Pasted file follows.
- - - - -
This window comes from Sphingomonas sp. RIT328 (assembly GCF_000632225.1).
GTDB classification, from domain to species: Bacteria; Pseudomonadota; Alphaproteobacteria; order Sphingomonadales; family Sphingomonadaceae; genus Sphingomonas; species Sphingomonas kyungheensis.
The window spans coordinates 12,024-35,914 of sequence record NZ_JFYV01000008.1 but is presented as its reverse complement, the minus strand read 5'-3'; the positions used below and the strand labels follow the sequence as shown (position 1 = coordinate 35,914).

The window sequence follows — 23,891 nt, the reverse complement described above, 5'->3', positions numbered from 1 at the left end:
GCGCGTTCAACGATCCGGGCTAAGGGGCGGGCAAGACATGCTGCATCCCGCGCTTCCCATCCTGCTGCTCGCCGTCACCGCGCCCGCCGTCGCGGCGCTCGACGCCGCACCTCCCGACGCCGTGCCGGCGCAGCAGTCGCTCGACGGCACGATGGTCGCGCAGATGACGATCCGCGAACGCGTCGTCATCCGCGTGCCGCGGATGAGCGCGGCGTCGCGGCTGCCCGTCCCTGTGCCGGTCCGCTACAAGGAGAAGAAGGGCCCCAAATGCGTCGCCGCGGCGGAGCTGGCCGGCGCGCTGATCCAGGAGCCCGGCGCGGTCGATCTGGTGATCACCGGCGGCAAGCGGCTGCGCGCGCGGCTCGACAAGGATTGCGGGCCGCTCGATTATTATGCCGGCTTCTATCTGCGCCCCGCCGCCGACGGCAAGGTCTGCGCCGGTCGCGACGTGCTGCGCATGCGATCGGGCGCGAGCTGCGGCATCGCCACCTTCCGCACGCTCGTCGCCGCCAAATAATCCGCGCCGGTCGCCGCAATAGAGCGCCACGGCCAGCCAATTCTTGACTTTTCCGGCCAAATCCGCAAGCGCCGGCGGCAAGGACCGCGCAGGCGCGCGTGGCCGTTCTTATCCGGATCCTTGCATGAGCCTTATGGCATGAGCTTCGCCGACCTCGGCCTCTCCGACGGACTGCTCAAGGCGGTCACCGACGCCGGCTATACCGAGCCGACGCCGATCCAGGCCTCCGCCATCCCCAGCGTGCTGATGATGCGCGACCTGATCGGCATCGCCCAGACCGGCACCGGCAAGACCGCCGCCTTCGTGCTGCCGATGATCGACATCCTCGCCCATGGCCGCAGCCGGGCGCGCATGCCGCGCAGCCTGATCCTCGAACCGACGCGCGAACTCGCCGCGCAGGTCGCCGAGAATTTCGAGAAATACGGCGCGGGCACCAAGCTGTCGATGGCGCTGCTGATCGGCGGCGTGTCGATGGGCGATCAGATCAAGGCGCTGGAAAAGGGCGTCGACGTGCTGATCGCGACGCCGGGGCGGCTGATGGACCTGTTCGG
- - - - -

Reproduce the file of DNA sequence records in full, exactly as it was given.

This window comes from Sphingomonas sp. RIT328 (assembly GCF_000632225.1).
GTDB classification, from domain to species: Bacteria; Pseudomonadota; Alphaproteobacteria; order Sphingomonadales; family Sphingomonadaceae; genus Sphingomonas; species Sphingomonas kyungheensis.
The window spans coordinates 12,024-35,914 of sequence record NZ_JFYV01000008.1 but is presented as its reverse complement, the minus strand read 5'-3'; the positions used below and the strand labels follow the sequence as shown (position 1 = coordinate 35,914).

The window sequence follows — 23,891 nt, the reverse complement described above, 5'->3', positions numbered from 1 at the left end:
GCGCGTTCAACGATCCGGGCTAAGGGGCGGGCAAGACATGCTGCATCCCGCGCTTCCCATCCTGCTGCTCGCCGTCACCGCGCCCGCCGTCGCGGCGCTCGACGCCGCACCTCCCGACGCCGTGCCGGCGCAGCAGTCGCTCGACGGCACGATGGTCGCGCAGATGACGATCCGCGAACGCGTCGTCATCCGCGTGCCGCGGATGAGCGCGGCGTCGCGGCTGCCCGTCCCTGTGCCGGTCCGCTACAAGGAGAAGAAGGGCCCCAAATGCGTCGCCGCGGCGGAGCTGGCCGGCGCGCTGATCCAGGAGCCCGGCGCGGTCGATCTGGTGATCACCGGCGGCAAGCGGCTGCGCGCGCGGCTCGACAAGGATTGCGGGCCGCTCGATTATTATGCCGGCTTCTATCTGCGCCCCGCCGCCGACGGCAAGGTCTGCGCCGGTCGCGACGTGCTGCGCATGCGATCGGGCGCGAGCTGCGGCATCGCCACCTTCCGCACGCTCGTCGCCGCCAAATAATCCGCGCCGGTCGCCGCAATAGAGCGCCACGGCCAGCCAATTCTTGACTTTTCCGGCCAAATCCGCAAGCGCCGGCGGCAAGGACCGCGCAGGCGCGCGTGGCCGTTCTTATCCGGATCCTTGCATGAGCCTTATGGCATGAGCTTCGCCGACCTCGGCCTCTCCGACGGACTGCTCAAGGCGGTCACCGACGCCGGCTATACCGAGCCGACGCCGATCCAGGCCTCCGCCATCCCCAGCGTGCTGATGATGCGCGACCTGATCGGCATCGCCCAGACCGGCACCGGCAAGACCGCCGCCTTCGTGCTGCCGATGATCGACATCCTCGCCCATGGCCGCAGCCGGGCGCGCATGCCGCGCAGCCTGATCCTCGAACCGACGCGCGAACTCGCCGCGCAGGTCGCCGAGAATTTCGAGAAATACGGCGCGGGCACCAAGCTGTCGATGGCGCTGCTGATCGGCGGCGTGTCGATGGGCGATCAGATCAAGGCGCTGGAAAAGGGCGTCGACGTGCTGATCGCGACGCCGGGGCGGCTGATGGACCTGTTCGG